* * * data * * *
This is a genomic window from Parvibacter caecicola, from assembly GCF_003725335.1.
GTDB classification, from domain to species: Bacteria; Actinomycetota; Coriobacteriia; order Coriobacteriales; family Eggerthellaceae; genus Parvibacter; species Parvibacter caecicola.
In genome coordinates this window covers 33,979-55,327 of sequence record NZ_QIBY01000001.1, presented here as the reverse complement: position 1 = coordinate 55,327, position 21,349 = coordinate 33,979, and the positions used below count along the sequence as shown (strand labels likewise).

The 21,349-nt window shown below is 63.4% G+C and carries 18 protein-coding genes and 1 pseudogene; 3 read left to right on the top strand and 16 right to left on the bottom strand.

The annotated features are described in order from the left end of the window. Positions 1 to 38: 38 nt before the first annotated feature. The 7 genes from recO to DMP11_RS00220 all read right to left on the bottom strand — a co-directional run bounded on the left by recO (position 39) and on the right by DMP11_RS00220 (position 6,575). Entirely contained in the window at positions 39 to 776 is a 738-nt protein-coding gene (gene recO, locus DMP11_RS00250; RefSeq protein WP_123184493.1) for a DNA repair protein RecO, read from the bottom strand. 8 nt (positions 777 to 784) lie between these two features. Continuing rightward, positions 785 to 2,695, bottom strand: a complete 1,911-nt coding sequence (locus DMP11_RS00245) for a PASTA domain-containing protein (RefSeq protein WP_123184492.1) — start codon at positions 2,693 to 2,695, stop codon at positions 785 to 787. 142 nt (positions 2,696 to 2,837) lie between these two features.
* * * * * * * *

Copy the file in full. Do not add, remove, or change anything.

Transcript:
This is a genomic window from Parvibacter caecicola, from assembly GCF_003725335.1.
GTDB classification, from domain to species: Bacteria; Actinomycetota; Coriobacteriia; order Coriobacteriales; family Eggerthellaceae; genus Parvibacter; species Parvibacter caecicola.
In genome coordinates this window covers 33,979-55,327 of sequence record NZ_QIBY01000001.1, presented here as the reverse complement: position 1 = coordinate 55,327, position 21,349 = coordinate 33,979, and the positions used below count along the sequence as shown (strand labels likewise).

The 21,349-nt window shown below is 63.4% G+C and carries 18 protein-coding genes and 1 pseudogene; 3 read left to right on the top strand and 16 right to left on the bottom strand.

The annotated features are described in order from the left end of the window. Positions 1 to 38: 38 nt before the first annotated feature. The 7 genes from recO to DMP11_RS00220 all read right to left on the bottom strand — a co-directional run bounded on the left by recO (position 39) and on the right by DMP11_RS00220 (position 6,575). Entirely contained in the window at positions 39 to 776 is a 738-nt protein-coding gene (gene recO, locus DMP11_RS00250; RefSeq protein WP_123184493.1) for a DNA repair protein RecO, read from the bottom strand. 8 nt (positions 777 to 784) lie between these two features. Continuing rightward, positions 785 to 2,695, bottom strand: a complete 1,911-nt coding sequence (locus DMP11_RS00245) for a PASTA domain-containing protein (RefSeq protein WP_123184492.1) — start codon at positions 2,693 to 2,695, stop codon at positions 785 to 787. 142 nt (positions 2,696 to 2,837) lie between these two features.